A secular tweet

Intriguing to be reminded – by means of a tweet of Graham Linehan's of all things – that Philip Pullman's new book, The Good Man Jesus and the Scoundrel Christ, has a presidential precedent over 200 years old. Linehan's tweet linked to an article about Thomas Jefferson's The Philosophy of Jesus, an exercise in de-mystification, which was moved by exactly the same instinct that powers Pullman's secular gospel. In Pullman's book Jesus has a sickly twin, Christ, who collaborates with the powers that be to promote his more charismatic and radical brother by means of scriptural spin, using miracles and claims of divinity to "get the message out". Jefferson's enterprise, like Pullman (below), was to recover the teacher from the fraudulent packaging by going through the gospels and taking out all the supernatural elements, from the virgin birth to the miracles. This was an anti-clerical enterprise but, like Pullman's book, very much a pro-Jesus one. In a letter to a friend Jefferson boasted that he had extracted the "diamonds from the dunghill" to produce "the most sublime and benevolent code of morals, which has ever been offered to man". Pullman's book tackles the same task imaginatively, rather powerfully making the point that once you add magic to Jesus's message you dull its radical challenge and pave the way to intolerance. Jefferson didn't quite have the audacity to theorise that Judas was actually Jesus's twin brother, but I wonder if Pullman took a look at his predecessor's exercise in deconsecration before starting work himself?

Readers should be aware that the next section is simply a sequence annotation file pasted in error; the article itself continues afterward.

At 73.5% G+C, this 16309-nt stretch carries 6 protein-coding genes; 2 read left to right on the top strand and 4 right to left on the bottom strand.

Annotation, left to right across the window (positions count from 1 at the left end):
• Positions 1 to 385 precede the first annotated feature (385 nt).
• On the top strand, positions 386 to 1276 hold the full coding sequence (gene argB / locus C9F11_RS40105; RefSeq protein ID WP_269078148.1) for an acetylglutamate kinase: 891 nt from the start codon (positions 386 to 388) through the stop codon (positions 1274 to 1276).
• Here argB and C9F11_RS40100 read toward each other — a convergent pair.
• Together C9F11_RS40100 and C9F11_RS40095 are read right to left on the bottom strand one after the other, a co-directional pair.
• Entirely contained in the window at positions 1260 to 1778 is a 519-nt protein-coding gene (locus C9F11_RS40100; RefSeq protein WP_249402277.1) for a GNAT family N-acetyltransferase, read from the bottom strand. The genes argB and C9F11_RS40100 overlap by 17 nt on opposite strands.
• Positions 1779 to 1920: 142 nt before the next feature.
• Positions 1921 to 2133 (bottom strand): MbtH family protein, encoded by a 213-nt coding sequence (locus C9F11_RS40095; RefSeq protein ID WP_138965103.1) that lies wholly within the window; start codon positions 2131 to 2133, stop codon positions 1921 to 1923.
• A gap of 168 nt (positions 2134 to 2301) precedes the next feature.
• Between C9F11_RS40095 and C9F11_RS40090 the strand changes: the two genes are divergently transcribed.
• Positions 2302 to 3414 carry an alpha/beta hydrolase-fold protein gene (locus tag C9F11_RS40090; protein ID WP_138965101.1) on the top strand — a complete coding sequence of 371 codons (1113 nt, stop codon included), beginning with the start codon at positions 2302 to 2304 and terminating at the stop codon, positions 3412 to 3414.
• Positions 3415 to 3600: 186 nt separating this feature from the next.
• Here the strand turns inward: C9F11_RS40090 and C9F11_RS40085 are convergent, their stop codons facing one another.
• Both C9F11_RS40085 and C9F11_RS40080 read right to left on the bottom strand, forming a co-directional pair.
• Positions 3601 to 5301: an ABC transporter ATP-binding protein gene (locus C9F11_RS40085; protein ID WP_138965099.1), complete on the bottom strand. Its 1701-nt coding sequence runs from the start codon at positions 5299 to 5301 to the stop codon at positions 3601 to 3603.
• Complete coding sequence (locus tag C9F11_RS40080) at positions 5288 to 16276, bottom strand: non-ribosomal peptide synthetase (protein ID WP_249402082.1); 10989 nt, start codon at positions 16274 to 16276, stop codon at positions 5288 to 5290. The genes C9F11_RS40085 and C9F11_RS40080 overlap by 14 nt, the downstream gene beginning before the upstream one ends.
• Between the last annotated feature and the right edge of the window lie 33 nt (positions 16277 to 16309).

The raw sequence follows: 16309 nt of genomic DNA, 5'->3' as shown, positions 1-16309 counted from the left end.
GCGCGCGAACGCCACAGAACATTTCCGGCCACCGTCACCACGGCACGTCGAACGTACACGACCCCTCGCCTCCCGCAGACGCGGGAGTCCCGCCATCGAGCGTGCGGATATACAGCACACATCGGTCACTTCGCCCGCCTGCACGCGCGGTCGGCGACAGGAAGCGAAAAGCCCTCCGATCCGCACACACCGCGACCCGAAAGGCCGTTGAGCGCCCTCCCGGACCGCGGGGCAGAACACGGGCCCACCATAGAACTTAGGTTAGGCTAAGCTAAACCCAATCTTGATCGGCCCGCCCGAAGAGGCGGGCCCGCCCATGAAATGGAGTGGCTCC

Pretty much all the talk about the iPad so far has concentrated on it as a conduit for existing content. There have been excited reports on its excellence as a book reader ("the best Kindle yet", noted one mischievous blogger), breathless accounts of how exciting it is to flick through comic books on its large screen and approving reports of how it operates for viewing video and You Tube and streamed television. What I haven't seen any sign of yet is any notion that it might be used for visual art – either by giving you unprecedented access to the digital versions of large public collections (imagine browsing through the National Gallery and pinching-to-zoom on Uccello's The Battle of San Romano) or with images created specifically for an LCD screen (and responsive to a viewer's touch). Given that David Hockney took to the iPhone Brushes programme with some enthusiasm, publishing "paintings" to his friends directly, it surely can't be very long before a serious artist decides that an iPad (or another tablet) is a perfectly legitimate canvas, not for a reproduction of the work but for the thing itself.